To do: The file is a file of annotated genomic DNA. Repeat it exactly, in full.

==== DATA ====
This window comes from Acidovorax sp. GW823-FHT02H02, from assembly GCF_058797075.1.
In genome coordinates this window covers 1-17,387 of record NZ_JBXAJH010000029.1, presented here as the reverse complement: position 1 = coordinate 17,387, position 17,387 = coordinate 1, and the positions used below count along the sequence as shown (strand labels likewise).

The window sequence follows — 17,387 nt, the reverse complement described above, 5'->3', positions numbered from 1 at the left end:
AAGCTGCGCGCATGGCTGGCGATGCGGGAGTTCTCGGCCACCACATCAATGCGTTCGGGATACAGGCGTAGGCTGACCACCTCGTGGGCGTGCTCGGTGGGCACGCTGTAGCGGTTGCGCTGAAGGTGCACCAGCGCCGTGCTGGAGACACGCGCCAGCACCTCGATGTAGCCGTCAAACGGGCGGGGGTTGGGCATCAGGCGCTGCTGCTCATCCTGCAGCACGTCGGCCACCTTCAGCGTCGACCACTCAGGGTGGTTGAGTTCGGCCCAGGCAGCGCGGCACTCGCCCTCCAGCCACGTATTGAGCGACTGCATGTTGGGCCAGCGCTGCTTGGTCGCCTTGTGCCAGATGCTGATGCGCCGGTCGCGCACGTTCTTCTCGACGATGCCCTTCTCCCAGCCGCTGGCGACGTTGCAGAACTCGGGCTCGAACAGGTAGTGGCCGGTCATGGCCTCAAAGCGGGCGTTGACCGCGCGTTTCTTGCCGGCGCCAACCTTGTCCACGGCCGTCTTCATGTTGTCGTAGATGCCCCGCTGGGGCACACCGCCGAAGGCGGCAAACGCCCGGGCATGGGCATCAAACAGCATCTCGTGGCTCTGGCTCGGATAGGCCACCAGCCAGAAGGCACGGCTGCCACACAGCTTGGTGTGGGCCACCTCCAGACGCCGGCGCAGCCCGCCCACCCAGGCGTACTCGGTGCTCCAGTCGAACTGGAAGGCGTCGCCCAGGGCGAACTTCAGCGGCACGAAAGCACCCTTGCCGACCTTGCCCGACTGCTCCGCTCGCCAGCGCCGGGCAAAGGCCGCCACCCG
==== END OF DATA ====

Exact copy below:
This window comes from Acidovorax sp. GW823-FHT02H02, from assembly GCF_058797075.1.
In genome coordinates this window covers 1-17,387 of record NZ_JBXAJH010000029.1, presented here as the reverse complement: position 1 = coordinate 17,387, position 17,387 = coordinate 1, and the positions used below count along the sequence as shown (strand labels likewise).

The window sequence follows — 17,387 nt, the reverse complement described above, 5'->3', positions numbered from 1 at the left end:
AAGCTGCGCGCATGGCTGGCGATGCGGGAGTTCTCGGCCACCACATCAATGCGTTCGGGATACAGGCGTAGGCTGACCACCTCGTGGGCGTGCTCGGTGGGCACGCTGTAGCGGTTGCGCTGAAGGTGCACCAGCGCCGTGCTGGAGACACGCGCCAGCACCTCGATGTAGCCGTCAAACGGGCGGGGGTTGGGCATCAGGCGCTGCTGCTCATCCTGCAGCACGTCGGCCACCTTCAGCGTCGACCACTCAGGGTGGTTGAGTTCGGCCCAGGCAGCGCGGCACTCGCCCTCCAGCCACGTATTGAGCGACTGCATGTTGGGCCAGCGCTGCTTGGTCGCCTTGTGCCAGATGCTGATGCGCCGGTCGCGCACGTTCTTCTCGACGATGCCCTTCTCCCAGCCGCTGGCGACGTTGCAGAACTCGGGCTCGAACAGGTAGTGGCCGGTCATGGCCTCAAAGCGGGCGTTGACCGCGCGTTTCTTGCCGGCGCCAACCTTGTCCACGGCCGTCTTCATGTTGTCGTAGATGCCCCGCTGGGGCACACCGCCGAAGGCGGCAAACGCCCGGGCATGGGCATCAAACAGCATCTCGTGGCTCTGGCTCGGATAGGCCACCAGCCAGAAGGCACGGCTGCCACACAGCTTGGTGTGGGCCACCTCCAGACGCCGGCGCAGCCCGCCCACCCAGGCGTACTCGGTGCTCCAGTCGAACTGGAAGGCGTCGCCCAGGGCGAACTTCAGCGGCACGAAAGCACCCTTGCCGACCTTGCCCGACTGCTCCGCTCGCCAGCGCCGGGCAAAGGCCGCCACCCG